Jonas Kaufmann On Wagner: 'It's Like A Drug Sometimes'

Feb 16, 2013
Originally published on February 16, 2013 6:00 pm

This year is the bicentennial of Richard Wagner's birth. The man widely called the greatest living Wagnerian tenor is marking the occasion in style — and asking listeners who may have turned away from the German composer to give his music another chance.

The Munich-born singer Jonas Kaufmann is currently in New York starring in the Metropolitan opera's production of Parsifal. He also has a new album, simply called Wagner, that draws from across the composer's entire career. Click the audio link on this page to her his conversation with Jacki Lyden, and read excerpts — including some that didn't make the radio version — below.


Interview Highlights

On growing up Wagnerian

"My grandfather was playing it on the piano — all the vocal scores, and trying to even sing all the parts through! It was very normal for me. Obviously, if you grow up in another background and with a completely different style of music, and you get in touch with that kind of music, it could be a shock. It's so rich and deep — it's like a drug sometimes. If you give up and let go, it really drags you into a mysterious world. For me, it was the most normal thing in the world. So therefore I believe it's actually my duty to record an album dedicated to this composer."

On artistic evolution

"Wagner changed very much, like every great composer. They were born, maybe, being geniuses, but they had to discover all their abilities and their special style. What you do as a young artist is to try to imitate others — you try to do the same as others around you were successful with. Once you feel more mature and self-confident, then you try to create your own style. That's what every musician actually tries to do. Later on, you just try to sound like you."

On the dynamism of Parsifal

"You have the first act and the third act, which are very — I don't want to call them traditional, not at all — but the harmonies are, most of the time, very settled and very regular. You know in which direction he will go; [it's] a little bit predictable. But in the second act, suddenly, it's as if if somebody has opened Pandora's box, or the door to hell! It's never stable, it never stays in one key, in one harmony. It goes back and forth all the time, wildly."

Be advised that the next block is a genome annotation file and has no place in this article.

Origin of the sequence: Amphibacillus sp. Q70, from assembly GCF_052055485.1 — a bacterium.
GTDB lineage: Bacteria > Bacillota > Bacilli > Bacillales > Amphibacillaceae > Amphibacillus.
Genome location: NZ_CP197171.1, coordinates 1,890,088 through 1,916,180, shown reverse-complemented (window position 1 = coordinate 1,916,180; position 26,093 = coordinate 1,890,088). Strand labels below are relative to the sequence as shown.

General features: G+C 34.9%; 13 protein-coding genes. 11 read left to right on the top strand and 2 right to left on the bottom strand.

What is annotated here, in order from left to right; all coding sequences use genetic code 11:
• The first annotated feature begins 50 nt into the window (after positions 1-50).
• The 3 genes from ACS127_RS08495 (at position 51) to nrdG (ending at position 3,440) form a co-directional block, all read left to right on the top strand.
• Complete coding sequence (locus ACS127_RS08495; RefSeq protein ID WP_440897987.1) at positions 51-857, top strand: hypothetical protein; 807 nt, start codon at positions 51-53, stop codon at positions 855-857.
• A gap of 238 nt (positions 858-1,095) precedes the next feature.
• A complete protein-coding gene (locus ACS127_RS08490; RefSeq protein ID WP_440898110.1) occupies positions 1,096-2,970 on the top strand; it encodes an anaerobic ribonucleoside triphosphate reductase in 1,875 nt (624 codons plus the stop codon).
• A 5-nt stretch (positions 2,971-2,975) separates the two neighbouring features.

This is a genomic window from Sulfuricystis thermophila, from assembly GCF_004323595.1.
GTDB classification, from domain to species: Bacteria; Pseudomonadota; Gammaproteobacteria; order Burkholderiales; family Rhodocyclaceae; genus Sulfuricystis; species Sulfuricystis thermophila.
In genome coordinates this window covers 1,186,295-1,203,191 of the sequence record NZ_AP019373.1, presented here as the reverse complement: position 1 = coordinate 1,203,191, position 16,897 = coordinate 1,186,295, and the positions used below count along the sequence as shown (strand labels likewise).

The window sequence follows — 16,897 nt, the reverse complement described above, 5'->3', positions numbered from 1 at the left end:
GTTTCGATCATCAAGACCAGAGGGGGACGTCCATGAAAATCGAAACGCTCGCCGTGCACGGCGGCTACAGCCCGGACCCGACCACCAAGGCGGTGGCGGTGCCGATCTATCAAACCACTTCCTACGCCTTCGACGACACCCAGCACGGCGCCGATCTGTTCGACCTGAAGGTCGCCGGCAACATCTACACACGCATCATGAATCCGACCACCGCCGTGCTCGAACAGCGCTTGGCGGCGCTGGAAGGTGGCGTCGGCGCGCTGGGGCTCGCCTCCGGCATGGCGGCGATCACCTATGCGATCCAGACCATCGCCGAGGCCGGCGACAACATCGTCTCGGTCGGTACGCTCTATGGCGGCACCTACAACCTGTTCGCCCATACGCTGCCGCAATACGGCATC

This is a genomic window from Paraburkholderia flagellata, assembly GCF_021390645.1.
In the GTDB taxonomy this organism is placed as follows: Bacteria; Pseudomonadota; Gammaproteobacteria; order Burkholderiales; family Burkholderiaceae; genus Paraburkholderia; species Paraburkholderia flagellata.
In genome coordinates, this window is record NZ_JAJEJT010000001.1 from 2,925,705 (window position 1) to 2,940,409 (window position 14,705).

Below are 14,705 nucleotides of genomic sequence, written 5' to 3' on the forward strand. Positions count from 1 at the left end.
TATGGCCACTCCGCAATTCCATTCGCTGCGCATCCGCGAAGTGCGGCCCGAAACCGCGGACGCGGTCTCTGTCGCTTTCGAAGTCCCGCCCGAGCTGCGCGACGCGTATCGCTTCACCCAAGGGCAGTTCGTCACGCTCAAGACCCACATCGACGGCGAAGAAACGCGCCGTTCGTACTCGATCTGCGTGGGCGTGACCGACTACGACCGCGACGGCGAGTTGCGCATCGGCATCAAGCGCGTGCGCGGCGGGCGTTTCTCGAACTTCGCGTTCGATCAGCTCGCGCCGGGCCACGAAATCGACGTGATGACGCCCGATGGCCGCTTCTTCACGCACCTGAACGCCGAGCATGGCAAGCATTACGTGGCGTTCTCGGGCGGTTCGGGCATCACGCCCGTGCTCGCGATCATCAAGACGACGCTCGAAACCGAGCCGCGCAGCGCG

On singing in his native language

"No matter what you do, no matter what you perform, [it's important] that you know exactly what the words are, and what the real meaning is — or what maybe the alternative meanings are. Very often, you have texts that can be interpreted in different ways, depending on where you put the stress, or where you put the pause. It's very sad when you have to perform something in a language that you don't speak and that you don't understand at all, so you just have to follow always what your teacher or coach told you to do, and you get stuck with one certain interpretation.

"Wagner had a tendency to actually invent things — to invent words — because he had these ideas, he had these rhymes and phrases that he wanted to fit to each other perfectly. Sometimes, he didn't have an adequate word to finish a phrase, or in other occasions he didn't have enough time or music to express what he really wanted the audience to know. So therefore he invented combination words, to squeeze as much information into a single phrase as possible."

On Wagner's dark side

"He had some troubles. He was not the easiest guy. Besides the tendency of anti-Semeitc ideas he tried to spread, but also he was so extremely self-confident. With one of his first operas, at age 18 or 19, he sent it to theaters to see if they would consider it. When they sent it back and said no he was so furious that he wrote again and said, 'You're making such a big mistake, because I am one of the greatest composers of all time. If you refuse to play my works, you will regret it forever.'"